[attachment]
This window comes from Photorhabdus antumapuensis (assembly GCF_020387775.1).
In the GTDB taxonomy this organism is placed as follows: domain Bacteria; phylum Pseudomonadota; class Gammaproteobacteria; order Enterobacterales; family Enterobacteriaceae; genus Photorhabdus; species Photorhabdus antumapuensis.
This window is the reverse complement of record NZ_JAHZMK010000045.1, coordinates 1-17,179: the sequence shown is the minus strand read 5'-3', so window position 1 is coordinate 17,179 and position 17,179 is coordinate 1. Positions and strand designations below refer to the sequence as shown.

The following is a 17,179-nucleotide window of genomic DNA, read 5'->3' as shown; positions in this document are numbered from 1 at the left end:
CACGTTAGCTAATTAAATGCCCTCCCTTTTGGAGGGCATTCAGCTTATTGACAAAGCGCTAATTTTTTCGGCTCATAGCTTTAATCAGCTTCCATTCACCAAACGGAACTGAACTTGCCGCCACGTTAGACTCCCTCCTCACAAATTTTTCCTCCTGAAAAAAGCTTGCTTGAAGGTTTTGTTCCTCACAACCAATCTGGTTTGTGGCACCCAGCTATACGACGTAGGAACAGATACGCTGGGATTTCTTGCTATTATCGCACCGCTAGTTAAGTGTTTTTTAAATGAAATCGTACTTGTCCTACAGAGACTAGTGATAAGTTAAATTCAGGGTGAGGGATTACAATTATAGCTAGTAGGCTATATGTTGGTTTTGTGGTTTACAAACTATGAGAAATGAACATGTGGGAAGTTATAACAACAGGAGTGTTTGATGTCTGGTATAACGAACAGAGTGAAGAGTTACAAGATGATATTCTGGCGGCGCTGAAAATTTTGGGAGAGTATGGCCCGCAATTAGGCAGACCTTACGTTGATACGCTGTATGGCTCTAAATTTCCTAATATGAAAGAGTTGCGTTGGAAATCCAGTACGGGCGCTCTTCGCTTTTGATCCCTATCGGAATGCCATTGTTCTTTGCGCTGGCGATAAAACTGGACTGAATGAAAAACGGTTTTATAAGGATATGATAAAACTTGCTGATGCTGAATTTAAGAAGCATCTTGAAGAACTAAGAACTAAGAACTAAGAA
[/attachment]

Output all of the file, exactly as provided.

This window comes from Photorhabdus antumapuensis (assembly GCF_020387775.1).
In the GTDB taxonomy this organism is placed as follows: domain Bacteria; phylum Pseudomonadota; class Gammaproteobacteria; order Enterobacterales; family Enterobacteriaceae; genus Photorhabdus; species Photorhabdus antumapuensis.
This window is the reverse complement of record NZ_JAHZMK010000045.1, coordinates 1-17,179: the sequence shown is the minus strand read 5'-3', so window position 1 is coordinate 17,179 and position 17,179 is coordinate 1. Positions and strand designations below refer to the sequence as shown.

The following is a 17,179-nucleotide window of genomic DNA, read 5'->3' as shown; positions in this document are numbered from 1 at the left end:
CACGTTAGCTAATTAAATGCCCTCCCTTTTGGAGGGCATTCAGCTTATTGACAAAGCGCTAATTTTTTCGGCTCATAGCTTTAATCAGCTTCCATTCACCAAACGGAACTGAACTTGCCGCCACGTTAGACTCCCTCCTCACAAATTTTTCCTCCTGAAAAAAGCTTGCTTGAAGGTTTTGTTCCTCACAACCAATCTGGTTTGTGGCACCCAGCTATACGACGTAGGAACAGATACGCTGGGATTTCTTGCTATTATCGCACCGCTAGTTAAGTGTTTTTTAAATGAAATCGTACTTGTCCTACAGAGACTAGTGATAAGTTAAATTCAGGGTGAGGGATTACAATTATAGCTAGTAGGCTATATGTTGGTTTTGTGGTTTACAAACTATGAGAAATGAACATGTGGGAAGTTATAACAACAGGAGTGTTTGATGTCTGGTATAACGAACAGAGTGAAGAGTTACAAGATGATATTCTGGCGGCGCTGAAAATTTTGGGAGAGTATGGCCCGCAATTAGGCAGACCTTACGTTGATACGCTGTATGGCTCTAAATTTCCTAATATGAAAGAGTTGCGTTGGAAATCCAGTACGGGCGCTCTTCGCTTTTGATCCCTATCGGAATGCCATTGTTCTTTGCGCTGGCGATAAAACTGGACTGAATGAAAAACGGTTTTATAAGGATATGATAAAACTTGCTGATGCTGAATTTAAGAAGCATCTTGAAGAACTAAGAACTAAGAACTAAGAA